By Daniel Nonor
Will Africa be the next global success story in innovation? This is the question that over 200 selected thought leaders from 25 countries across the world are gathered in Kenya’s Rift Valley to address.
The aim of the first-ever Open Innovation Africa Summit (OIAS) is to stimulate critical thinking about the role of innovation in sustainable socio-economic development and to contribute to creating a conducive environment for innovative entrepreneurial activity in Africa.
The Summit intends to generate actionable ideas and recommendations for the gathered public policy specialists, researchers, entrepreneurs, ICT experts and financiers to take forward in their respective contexts for positive social impact.
The Summit is designed as a unique, three-day dialogue of critical minds and change agents intended to contribute to external dialogue and action on social innovation at the bottom of the economic pyramid.
So far, delegates have identified a number of key issues for in-depth discussion including the need to create sustainable systems in the knowledge economy, heightened focus on research and development capacity building, and the role of broader local, regional and international partnerships among all stakeholders as basic steps to catalyze new, demand-driven innovations to improve the quality of life in Africa.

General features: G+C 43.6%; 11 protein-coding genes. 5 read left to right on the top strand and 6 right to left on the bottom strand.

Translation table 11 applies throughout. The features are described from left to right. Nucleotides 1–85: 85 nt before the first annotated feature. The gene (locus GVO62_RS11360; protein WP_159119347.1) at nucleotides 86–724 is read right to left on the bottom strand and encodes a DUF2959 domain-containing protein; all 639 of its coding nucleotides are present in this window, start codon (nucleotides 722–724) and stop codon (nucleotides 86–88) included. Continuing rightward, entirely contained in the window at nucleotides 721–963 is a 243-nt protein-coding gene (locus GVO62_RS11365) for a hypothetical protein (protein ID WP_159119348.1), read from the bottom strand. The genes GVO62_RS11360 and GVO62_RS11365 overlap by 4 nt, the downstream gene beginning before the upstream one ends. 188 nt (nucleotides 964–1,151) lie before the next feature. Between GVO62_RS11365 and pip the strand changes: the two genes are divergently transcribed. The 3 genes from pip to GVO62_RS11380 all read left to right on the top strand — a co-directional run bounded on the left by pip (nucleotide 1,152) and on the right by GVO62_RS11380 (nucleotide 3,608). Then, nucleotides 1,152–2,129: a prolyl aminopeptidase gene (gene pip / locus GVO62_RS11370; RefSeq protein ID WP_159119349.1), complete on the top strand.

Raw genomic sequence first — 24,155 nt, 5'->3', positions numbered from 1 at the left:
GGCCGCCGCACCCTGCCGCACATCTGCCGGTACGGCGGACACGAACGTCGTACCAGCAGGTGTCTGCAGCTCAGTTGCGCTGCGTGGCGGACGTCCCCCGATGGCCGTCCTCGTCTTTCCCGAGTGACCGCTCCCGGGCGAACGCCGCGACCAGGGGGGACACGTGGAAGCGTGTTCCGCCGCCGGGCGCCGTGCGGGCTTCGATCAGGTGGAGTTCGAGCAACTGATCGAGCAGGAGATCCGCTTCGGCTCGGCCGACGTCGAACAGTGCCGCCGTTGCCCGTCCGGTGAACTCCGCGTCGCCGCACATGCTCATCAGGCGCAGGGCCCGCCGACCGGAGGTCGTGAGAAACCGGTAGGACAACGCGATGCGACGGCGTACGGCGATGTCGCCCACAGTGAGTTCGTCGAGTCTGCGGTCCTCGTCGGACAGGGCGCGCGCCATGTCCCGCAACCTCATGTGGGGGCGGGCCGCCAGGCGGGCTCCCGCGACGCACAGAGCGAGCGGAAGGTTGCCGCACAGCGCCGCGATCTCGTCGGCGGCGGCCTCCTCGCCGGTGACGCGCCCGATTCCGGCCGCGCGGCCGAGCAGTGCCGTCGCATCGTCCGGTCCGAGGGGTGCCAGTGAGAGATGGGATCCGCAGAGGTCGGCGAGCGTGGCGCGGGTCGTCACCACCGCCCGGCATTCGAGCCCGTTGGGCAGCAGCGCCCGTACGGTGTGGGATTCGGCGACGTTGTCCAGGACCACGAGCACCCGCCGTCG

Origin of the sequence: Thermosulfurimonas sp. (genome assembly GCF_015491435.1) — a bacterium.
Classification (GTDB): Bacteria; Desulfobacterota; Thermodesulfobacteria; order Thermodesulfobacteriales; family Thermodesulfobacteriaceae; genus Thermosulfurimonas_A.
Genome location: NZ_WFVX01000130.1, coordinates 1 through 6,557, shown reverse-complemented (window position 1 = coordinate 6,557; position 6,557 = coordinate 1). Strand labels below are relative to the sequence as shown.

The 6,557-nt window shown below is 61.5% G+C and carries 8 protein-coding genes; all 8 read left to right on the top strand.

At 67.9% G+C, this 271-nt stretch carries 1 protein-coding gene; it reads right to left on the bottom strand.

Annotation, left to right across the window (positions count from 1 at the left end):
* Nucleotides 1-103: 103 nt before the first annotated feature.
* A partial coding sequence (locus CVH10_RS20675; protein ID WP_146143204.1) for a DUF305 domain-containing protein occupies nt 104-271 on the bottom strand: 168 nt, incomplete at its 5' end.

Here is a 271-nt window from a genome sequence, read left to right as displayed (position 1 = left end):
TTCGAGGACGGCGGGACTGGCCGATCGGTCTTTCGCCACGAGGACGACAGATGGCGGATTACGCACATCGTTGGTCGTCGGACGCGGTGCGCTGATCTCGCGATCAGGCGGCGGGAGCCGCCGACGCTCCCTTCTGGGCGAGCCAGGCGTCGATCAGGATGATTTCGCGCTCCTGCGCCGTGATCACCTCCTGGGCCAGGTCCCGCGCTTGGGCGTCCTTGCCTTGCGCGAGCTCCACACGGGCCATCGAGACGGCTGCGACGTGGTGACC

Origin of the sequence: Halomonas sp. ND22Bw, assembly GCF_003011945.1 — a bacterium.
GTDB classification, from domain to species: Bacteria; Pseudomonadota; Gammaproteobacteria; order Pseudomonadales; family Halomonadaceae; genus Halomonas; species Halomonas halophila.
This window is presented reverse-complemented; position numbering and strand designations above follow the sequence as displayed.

Delegates have also highlighted the role of government in creating an enabling environment to foster innovation, ensuring continuity and predictability at the public institution level for continued knowledge development.
Considering that Africa has the highest penetration growth rate for mobile phones in the world, the role of mobile technology in building an information ecosystem will also be central in discussions at the Summit.
Currently, many countries in Africa are enjoying improved economic growth with some countries achieving as much as 12% GDP growth annually. There is increased investment and an increasingly attractive business environment.
The completion and operation of many submarine fibre optic cables linking Africa to the rest of the world has made more bandwidth available at significantly reduced prices making information more accessible to many more people. This also presents a valuable opportunity for young people to be heard and participate in development through information and ideas-sharing and entrepreneurship.